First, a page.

Posts Tagged ‘ghazal’


Photo: University of Pennsylvania
An illustrated headpiece from a mid-18th century collection of ghazals and rubāʻīyāt.

Today’s article is about an ancient type of poetry still in use. Before yesterday I might have thought it a bit too esoteric for a chatty blog post, but yesterday Suzanne’s kids showed me an educational iPad program they love, and the 8-year-old started discussing metaphors and onomatopoeia.

I decided we could handle ghazals.

Claire Chambers writes at 3QuarksDaily, “Ghazal poetry is an intimate and relatively short lyric form of verse from the Middle East and South Asia. The form thrives in such languages as Arabic, Persian, Urdu, and now English. Like the Western ode, these poems are often addressed to a love object. …

“A mixture of sacred, profane, romantic, and melancholic elements are frequently stitched into the ghazal’s poetic fabric. Many ghazals revolve around the theme of lovers’ separation. This topic also functions as an image for the Muslim worshipper’s longing for Allah. In doing so, the ghazal draws comparisons with seventeenth-century metaphysical poetry. Like ghazalists, John Donne would ostensibly write about love for a woman but also shadow forth devotion to God. …

“In the Muslim world, the arts are less likely to be locked away in compartments or considered elitist as they are in the West, and more likely to be part of everyday life. In the Indian subcontinent and its diaspora, mushairas (meaning ‘gathering of poets’) are interactive poetic meetings. These recitals, with their call and response tradition, have made the ghazals an instantly recognizable form in the popular consciousness.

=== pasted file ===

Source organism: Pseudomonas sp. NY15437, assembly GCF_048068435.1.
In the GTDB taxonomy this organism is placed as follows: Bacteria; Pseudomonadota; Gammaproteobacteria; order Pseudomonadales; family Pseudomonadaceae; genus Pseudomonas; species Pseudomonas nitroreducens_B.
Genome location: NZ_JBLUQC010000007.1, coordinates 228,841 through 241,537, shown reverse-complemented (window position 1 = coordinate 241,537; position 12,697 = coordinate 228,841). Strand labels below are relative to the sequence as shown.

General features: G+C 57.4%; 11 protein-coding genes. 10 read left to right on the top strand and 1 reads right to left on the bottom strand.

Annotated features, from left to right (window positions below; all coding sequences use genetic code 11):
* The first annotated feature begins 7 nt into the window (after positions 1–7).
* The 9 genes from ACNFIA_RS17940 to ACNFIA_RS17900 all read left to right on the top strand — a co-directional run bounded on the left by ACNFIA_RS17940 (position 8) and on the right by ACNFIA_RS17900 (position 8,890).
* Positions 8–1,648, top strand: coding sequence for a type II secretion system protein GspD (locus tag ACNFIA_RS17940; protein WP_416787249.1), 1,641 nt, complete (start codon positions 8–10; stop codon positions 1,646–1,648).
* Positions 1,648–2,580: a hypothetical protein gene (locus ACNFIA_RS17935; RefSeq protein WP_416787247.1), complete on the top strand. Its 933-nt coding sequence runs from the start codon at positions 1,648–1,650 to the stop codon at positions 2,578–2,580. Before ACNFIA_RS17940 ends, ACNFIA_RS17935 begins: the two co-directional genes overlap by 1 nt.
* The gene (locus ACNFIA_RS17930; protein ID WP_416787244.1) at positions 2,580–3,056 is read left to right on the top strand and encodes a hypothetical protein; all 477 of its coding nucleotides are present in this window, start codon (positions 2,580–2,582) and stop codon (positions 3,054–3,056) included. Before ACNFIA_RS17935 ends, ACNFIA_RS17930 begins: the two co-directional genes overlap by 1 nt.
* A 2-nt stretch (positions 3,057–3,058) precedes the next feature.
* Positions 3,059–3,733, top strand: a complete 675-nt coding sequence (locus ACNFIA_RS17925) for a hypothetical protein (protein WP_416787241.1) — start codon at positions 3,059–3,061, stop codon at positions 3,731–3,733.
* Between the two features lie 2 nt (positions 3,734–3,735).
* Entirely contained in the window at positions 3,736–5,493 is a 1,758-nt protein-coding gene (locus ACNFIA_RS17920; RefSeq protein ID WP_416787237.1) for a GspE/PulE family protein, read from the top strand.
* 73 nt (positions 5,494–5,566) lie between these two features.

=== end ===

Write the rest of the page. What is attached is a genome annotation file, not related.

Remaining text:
Because of this accessible performative and musical tradition, working-class South Asians have nearly as much access to poetry as the elite. …

“Rich images can be found in Urdu ghazals: tropes include the moth and the flame, stars and diamonds, and the rose and the nightingale. Such leitmotifs from ghazal poetry have various connotations (relating to such issues as politics, love, and religion) to different people in particular contexts. …

“By noticing the opulence associated with Urdu poetry, one realizes that Islam is a diverse religion and culture. … In modern-day Britain and the United States, ghazals have become a popular form. Here, they sometimes touch on a migrant’s yearning for home and belonging. The year before he died, the Kashmiri-American poet Agha Shahid Ali (1949–2001) published Ravishing DisUnities, a collection of ghazals mostly by fellow Americans. …

“Chafing against the free-verse liberties new world poets had previously taken with the ghazal, he exhorted contributors to return to structural ‘form for form’s sake’, while reinvigorating the form in the fresh language of English. As a Pakistani-American poet from the next generation Shadab Zeest Hashmi puts it in her beautiful nonfiction book Ghazal Cosmopolitan, ‘the ghazal fuses the old with the new, the friend with the stranger – reflecting, refracting, and constantly reminding us that America to is a convergence of sorts, a cultivation of diversity – at least the promise of it’. …

“The ghazal is made up of semi-autonomous couplets, each of which helps to set up the logic of the whole poem. The form is notable for its rhyme, the symmetry of its couplets, and a [refrain] at the end of the second line of each couplet. …

“In the first ghazal Ali ever wrote, he ends with an explanation of his middle name’s significance in Arabic, that language which has been extolled in the [refrain] of each of the foregoing couplets:

‘Listen, listen: They ask me to tell them what Shahid means:
‘It means “The Beloved” in Persian, “witness” in Arabic.’ ”

The article also features an amusing explanation from the American poet John Hollander — known partly for inventing the humorous double dactyl with Anthony Hecht — which uses the ghazal form to show how a ghazal is constructed. The poets among you might find it useful.


Read Full Post »

%d bloggers like this: